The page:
The Edwards agenda
John Bel Edwards was sworn in as Louisiana’s 56th governor shortly after noon, and wasted no time laying out a governing agenda aimed at improving the lives of Louisiana’s less fortunate. As the Advocate editorial board notes, the speech mirrored the themes he laid out as a candidate:
If anyone wondered whether John Bel Edwards meant what he said on the campaign trail, he decided to make it clear by repeating it in his inaugural address — explicit promises to push for a higher minimum wage and expanded public insurance coverage for the working poor. And if amid the pomp and ceremony of the inauguration, the new governor’s statements were not surprising, they included a plea for support across party lines in the Legislature…
Although very politely acknowledging outgoing Gov. Bobby Jindal, Edwards focused on the unstable budget that he inherits. It is a structural budget deficit, he said, that hobbles Louisiana’s efforts to deal with problems across the realm of state government. “If we don’t fix our chronic state deficits, we can’t fix our other problems,” Edwards said. “Those are the facts.” As a candidate, Edwards decried cuts to higher education under Jindal. As governor, he said he would reverse that course, but as with so many other of his priorities, the crux of the matter will be money. “Our top priority must be stabilizing the budget,” Edwards said. We agree with him, although we also agree that there are other issues inevitably facing the incoming administration.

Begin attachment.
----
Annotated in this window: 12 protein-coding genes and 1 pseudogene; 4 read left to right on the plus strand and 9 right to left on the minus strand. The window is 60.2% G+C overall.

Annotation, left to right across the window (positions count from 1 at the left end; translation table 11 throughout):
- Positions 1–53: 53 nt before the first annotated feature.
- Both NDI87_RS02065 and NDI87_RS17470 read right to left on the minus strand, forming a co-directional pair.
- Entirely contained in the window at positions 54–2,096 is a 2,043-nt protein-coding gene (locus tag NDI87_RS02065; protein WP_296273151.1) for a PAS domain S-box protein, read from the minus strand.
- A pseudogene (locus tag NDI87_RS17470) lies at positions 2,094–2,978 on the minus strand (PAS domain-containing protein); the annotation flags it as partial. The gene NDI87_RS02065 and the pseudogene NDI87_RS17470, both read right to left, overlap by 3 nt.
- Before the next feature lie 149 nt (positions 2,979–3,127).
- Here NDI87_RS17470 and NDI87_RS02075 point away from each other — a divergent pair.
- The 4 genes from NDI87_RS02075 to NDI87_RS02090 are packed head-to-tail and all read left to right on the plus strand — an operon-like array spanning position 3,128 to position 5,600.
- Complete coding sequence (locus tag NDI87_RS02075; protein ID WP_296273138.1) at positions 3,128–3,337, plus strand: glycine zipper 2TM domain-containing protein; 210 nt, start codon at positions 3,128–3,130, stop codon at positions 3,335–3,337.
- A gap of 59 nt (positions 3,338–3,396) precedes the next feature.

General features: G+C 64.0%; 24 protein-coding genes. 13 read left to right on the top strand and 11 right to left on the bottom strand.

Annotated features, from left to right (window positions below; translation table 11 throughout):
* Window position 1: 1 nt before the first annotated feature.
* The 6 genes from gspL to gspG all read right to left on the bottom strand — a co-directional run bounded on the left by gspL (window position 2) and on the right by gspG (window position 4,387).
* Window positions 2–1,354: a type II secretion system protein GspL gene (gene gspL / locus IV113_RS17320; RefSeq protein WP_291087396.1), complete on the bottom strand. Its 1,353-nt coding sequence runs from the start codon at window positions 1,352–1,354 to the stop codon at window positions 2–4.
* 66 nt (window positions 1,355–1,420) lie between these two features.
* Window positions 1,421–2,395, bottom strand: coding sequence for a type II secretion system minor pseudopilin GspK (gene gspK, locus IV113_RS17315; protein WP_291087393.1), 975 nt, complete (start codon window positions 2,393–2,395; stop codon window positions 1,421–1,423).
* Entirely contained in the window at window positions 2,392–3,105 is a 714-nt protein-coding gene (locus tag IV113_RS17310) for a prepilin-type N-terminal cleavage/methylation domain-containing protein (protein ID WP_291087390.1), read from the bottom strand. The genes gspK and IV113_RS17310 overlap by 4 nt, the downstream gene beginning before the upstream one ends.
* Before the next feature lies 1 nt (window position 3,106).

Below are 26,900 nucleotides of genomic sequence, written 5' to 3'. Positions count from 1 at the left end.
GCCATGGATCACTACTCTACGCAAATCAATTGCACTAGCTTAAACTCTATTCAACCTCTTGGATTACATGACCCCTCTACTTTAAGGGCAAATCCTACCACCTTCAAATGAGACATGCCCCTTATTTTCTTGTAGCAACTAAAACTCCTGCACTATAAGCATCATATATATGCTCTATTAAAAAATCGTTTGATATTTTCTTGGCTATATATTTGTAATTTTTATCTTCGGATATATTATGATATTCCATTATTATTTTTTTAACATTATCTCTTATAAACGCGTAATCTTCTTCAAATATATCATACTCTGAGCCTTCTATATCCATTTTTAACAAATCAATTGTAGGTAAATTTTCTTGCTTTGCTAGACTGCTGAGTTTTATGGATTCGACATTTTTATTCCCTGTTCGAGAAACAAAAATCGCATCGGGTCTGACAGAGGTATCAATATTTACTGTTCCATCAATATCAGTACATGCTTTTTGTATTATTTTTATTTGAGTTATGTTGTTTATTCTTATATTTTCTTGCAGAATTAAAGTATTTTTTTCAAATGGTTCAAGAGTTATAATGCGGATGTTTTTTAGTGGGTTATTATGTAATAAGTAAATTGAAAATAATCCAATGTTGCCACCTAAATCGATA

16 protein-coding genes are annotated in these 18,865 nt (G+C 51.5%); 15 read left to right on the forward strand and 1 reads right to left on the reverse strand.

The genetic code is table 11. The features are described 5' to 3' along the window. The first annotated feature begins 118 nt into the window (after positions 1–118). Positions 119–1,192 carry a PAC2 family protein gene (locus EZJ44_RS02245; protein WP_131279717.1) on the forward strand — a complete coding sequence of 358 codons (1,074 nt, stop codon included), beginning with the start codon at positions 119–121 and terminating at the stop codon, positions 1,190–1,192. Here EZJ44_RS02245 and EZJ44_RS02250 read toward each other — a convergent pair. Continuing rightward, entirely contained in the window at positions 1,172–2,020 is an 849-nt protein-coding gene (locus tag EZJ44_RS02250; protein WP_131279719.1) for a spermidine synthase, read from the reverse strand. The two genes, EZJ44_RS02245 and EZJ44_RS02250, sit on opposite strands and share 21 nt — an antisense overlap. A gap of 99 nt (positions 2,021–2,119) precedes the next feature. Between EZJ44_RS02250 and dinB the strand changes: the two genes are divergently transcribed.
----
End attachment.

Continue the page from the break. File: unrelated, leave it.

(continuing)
He promised by Tuesday an executive order that will begin the process of expanding Medicaid health insurance coverage for the working poor, as authorized under the federal Affordable Care Act but until now blocked by Jindal and the Republican-led Legislature. That is a positive move with good budgetary implications in the short term, as the “Obamacare” law provides for generous cost-sharing for new Medicaid patients. Louisiana is a poor state and health care is expensive; the health of our workers is fundamental to the success of our economy.
A House divided?
Although Monday was supposed to be all about the new governor, many eyes at the Capitol were focused on unusually public battle to become House Speaker. It was the first contested race for speaker since the mid-1980s, reports Julie O’Donaghue with The Times-Picayune/Nola.com, and it didn’t go well for the new governor:
The Louisiana House of Representatives broke ranks with Edwards and picked a Republican, New Iberia Rep. Taylor Barras, as their speaker with 56 of the 105 House members votes. Edwards had been backing another candidate, New Orleans Democrat Walt Leger.”Ultimately, they executed the vote in an almost entirely partisan way. But everyone has indicated to me they want to move forward in a bipartisan way,” Leger said.
Louisiana governors almost always have a heavy hand in selecting the state House speaker. It is very unusual for a governor to not get his pick for speaker, and the move sets a tone for what might be an unusually partisan term. Though Edwards is a Democrat, the majority of members in the Louisiana House are Republicans. “We made history here in Louisiana because we have elected an independent speaker,” said Rep. Lance Harris, R-Alexandria, head of the Republican caucus. “We are going to try to have an independent Legislature.” Barras is from Acadiana and has served in the Louisiana House since 2007. Like a few other state lawmakers, he switched from the Democratic party to the Republican party a years ago.